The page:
VISUAL ART “My ideal world [while making art] is to be on a comfortable chair by a sunny window listening to a baseball game,” says Lauren DiCioccio. For DiCioccio, such a setting is possible, because sewing is an integral part of her work, whether she’s hand embroidering The New York Times, creating cotton facsimiles of 35mm film slides and currency, or making organza replicas of plastic bags and bottles.
The new exhibition “Remember the Times” moves DiCioccio’s unique collection of handmade-readymade hybrids from the “wundercabinet” (to use DiCioccio’s term) of Jack Fischer Gallery to Yerba Buena Center for the Arts. On the second floor, she’s arranged a variety of objects on three shelves, adapting the acute vision and evocative perception of still-life painting, vanitas, and memento mori to today’s flurries of consumption and erasure. “Remember the Times” is the only current show at YBCA that can be photographed by visitors, and to be sure, adopting a photographer’s point is an ideal way of appreciating the individuality and interaction of DiCioccio’s pieces, and — especially — her attention to detail. I recently met with her at the museum.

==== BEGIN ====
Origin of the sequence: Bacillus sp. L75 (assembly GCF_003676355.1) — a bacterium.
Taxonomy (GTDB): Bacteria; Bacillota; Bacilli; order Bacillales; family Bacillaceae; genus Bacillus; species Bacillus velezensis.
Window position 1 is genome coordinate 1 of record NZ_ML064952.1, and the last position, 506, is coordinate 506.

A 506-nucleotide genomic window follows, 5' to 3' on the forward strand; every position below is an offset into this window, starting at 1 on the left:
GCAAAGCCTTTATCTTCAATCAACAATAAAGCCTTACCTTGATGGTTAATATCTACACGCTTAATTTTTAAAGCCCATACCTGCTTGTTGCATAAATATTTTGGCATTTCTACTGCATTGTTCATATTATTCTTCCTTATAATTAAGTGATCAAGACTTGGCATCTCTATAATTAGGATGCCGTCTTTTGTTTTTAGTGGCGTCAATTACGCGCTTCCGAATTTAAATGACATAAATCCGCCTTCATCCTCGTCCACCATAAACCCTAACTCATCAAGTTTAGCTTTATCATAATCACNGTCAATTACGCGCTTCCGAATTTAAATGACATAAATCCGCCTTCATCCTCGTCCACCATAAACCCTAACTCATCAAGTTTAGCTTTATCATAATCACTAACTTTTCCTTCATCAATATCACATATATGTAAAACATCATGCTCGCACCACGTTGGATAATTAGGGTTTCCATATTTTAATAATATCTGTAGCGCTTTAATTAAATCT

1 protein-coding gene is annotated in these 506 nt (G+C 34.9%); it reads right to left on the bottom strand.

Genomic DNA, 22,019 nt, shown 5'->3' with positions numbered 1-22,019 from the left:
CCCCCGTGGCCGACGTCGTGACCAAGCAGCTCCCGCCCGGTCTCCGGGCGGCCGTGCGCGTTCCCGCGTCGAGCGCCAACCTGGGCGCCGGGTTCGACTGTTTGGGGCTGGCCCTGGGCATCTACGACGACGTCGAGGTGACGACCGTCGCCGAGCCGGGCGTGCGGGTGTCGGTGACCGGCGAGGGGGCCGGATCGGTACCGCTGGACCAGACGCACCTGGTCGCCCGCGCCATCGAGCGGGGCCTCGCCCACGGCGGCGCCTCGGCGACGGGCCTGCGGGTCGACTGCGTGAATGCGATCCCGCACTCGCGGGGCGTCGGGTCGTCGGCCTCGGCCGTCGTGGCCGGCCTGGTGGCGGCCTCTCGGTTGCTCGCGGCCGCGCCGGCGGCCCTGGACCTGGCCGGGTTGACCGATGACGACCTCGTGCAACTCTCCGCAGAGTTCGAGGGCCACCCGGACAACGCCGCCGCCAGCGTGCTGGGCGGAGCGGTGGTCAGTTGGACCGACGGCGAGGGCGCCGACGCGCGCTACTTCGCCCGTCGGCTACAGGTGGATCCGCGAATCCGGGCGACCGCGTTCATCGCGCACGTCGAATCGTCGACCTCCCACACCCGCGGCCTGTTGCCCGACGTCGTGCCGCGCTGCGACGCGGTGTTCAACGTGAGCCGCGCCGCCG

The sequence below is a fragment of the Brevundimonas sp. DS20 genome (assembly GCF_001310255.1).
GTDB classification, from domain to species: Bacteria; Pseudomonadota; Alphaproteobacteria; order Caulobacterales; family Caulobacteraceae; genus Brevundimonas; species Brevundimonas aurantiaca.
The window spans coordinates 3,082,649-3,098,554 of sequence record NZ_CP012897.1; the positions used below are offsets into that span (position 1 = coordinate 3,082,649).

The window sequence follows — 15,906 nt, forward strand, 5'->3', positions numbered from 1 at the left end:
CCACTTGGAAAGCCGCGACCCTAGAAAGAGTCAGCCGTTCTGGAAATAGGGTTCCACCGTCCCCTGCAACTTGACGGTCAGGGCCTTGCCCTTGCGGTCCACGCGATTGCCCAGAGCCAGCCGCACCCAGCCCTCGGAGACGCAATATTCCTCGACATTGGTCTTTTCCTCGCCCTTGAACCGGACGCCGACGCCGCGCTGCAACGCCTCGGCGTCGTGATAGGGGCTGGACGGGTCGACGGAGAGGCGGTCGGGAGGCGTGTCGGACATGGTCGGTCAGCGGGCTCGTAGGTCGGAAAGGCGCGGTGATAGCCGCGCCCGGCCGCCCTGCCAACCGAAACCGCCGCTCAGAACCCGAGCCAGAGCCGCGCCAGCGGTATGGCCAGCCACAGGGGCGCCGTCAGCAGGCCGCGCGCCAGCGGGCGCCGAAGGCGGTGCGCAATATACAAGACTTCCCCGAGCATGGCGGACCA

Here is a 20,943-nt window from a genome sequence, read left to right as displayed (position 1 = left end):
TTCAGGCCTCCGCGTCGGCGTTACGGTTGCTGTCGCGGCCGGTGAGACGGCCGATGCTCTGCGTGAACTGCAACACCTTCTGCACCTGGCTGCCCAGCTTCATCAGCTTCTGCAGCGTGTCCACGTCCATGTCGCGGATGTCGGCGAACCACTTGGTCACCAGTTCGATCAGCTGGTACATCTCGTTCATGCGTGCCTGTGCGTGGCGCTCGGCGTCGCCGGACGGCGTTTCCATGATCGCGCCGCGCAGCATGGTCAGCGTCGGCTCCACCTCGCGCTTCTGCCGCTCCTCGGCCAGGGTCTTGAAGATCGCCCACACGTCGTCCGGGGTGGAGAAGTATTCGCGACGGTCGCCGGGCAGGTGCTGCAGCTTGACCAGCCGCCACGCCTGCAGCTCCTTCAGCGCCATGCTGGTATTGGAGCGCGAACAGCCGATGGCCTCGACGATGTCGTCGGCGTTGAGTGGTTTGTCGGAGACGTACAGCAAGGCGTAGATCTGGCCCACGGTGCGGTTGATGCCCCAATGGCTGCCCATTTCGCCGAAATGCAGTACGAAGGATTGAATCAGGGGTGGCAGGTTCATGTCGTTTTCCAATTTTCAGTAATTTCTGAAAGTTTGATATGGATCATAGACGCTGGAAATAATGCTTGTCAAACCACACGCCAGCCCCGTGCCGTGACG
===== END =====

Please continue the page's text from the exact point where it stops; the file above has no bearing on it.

SFBG What drew you to newspaper as a material? The ways in which you use it are unconventional — what are the challenges of working with it?
Lauren DiCioccio All of the work I’m making right now began with the newspaper. For about two years before I was showing my work or thought I could be an artist, I was making paintings. I began painting on newspaper as a material I felt comfortable about using, and that transformed into making sculptures with newspaper. At a certain point with the paintings, I realized I was more interested in the materials.
It hit me after college, when I traveled in Australia, and for six months lived in a town in the outback. It was 12 hours down a dirt road, with a 360-degree view of nothing, and 250 people, mostly aboriginal, lived there. It was a secluded world. We would get our mail twice a week, on Tuesday and Thursday, so we were one step up from the horse and buggy. The days the mail came, they would bring the newspapers, and even though they were two days old, people would just gather around and pore over them.